Binge eating followed by self-induced vomiting or laxative abuse is the chief symptom of the eating disorder called bulimia nervosa. Many men and women with this disorder know and accept that they have a problem that requires medical help, and are willing to seek treatment. The most effective treatment for bulimia nervosa to date has been cognitive behavioral therapy. Let’s have a brief look at CBT for bulimia nervosa.
What is CBT?
First, let us understand what exactly CBT is. Cognitive behavioral therapy is a combination of behavioral techniques and cognitive therapy. It is based on the belief that the individual’s cognitions are based on attitudes that have developed from previous experiences and his or her thoughts, beliefs, and values are interrelated. These, in turn, influence the affect and behavior of the individual. Behavioral techniques are used in this approach to bring out these cognitions of the individuals and change the associated behaviors.
There are three stages of CBT as it is used for treating bulimia nervosa as follows:
The Cognitive View on the Maintenance of Bulimia Nervosa
During the first stage of the treatment, the therapist attempts to establish a good rapport with the patient and also provides details about what is going to happen during the course of the therapy. The history is taken and the rationale behind the approach is also explained. The therapist will also provide the client with a review monitoring sheet to note down what he or she is eating. He or she is also asked to stop checking their weight on a daily basis and instead begin weighing themselves on a weekly basis.
This is also the time when the identification of the various cognitions surrounding the eating problem will be tested and the individual will be asked to test these as a homework assignment. The therapist will also teach the individual about how behaviors such as binge eating, purging, extreme dieting, and laxative use can harm the body of the individual. The individual is given a regular eating pattern and he or she is also taught alternative behaviors.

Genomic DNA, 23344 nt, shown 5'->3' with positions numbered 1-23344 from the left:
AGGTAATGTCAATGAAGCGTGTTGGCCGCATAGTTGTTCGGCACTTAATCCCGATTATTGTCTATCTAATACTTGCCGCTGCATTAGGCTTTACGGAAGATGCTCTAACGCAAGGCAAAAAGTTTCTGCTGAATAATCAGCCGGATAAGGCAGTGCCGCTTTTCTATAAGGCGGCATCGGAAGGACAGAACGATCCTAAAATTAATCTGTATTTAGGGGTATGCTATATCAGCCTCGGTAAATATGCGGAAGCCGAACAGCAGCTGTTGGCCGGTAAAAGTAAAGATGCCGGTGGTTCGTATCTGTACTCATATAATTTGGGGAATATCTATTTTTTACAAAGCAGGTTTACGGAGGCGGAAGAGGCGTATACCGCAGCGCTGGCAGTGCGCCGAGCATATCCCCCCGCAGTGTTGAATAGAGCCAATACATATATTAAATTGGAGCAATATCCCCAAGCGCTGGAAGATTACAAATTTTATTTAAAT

A joint session is also generally organized with friends and relatives so that the problem can be brought out in the open. The patient is also asked to explain the rationale behind the treatment which can help the therapist ascertain whether the individual has understood the therapeutic principles.
Establishment of Healthy Eating Habits
The objective of stage two of cognitive-behavioral therapy for bulimia nervosa is to establish healthy eating habits and especially to eliminate the strict dieting which these individuals often follow. Therefore, the review monitoring sheets and homework assignments that were started in stage one will continue. Besides these, the problem-solving skills of the individual and his or her concerns about shape and weight are worked on. This is the stage where the cognitive distortions are extensively covered and the therapist will examine the thoughts, beliefs, and values of the individual in detail to identify which ones are responsible for maintaining this eating problem.
Maintenance of Gains Achieved
The final stage of this treatment aims at maintaining the gains that have been achieved during the previous stages. Since this is the final stage and the therapy would have been ongoing for 20 weeks, this is typically the time that the treatment will be terminated. However, it is necessary that learned skills are continually practiced and the individual does not have a relapse of the binge and purge cycle.
CBT for bulimia nervosa is considered to be the most effective treatment option available. It helps in reducing the frequency of binge eating and purging among others, which are used by these individuals to control their weight. The gains achieved during treatment are also found to be effectively maintained over time. So, if you are thinking about getting treatment for your bulimia or suggesting treatment to someone you love, consider cognitive-behavioral therapy.
Vanderbilt University: Cognitive-Behavioral Therapy For Bulimia Nervosa
Cognitive behavioral treatment of bulimia nervosa. The Clinical Psychologist, 50(2), 10-12.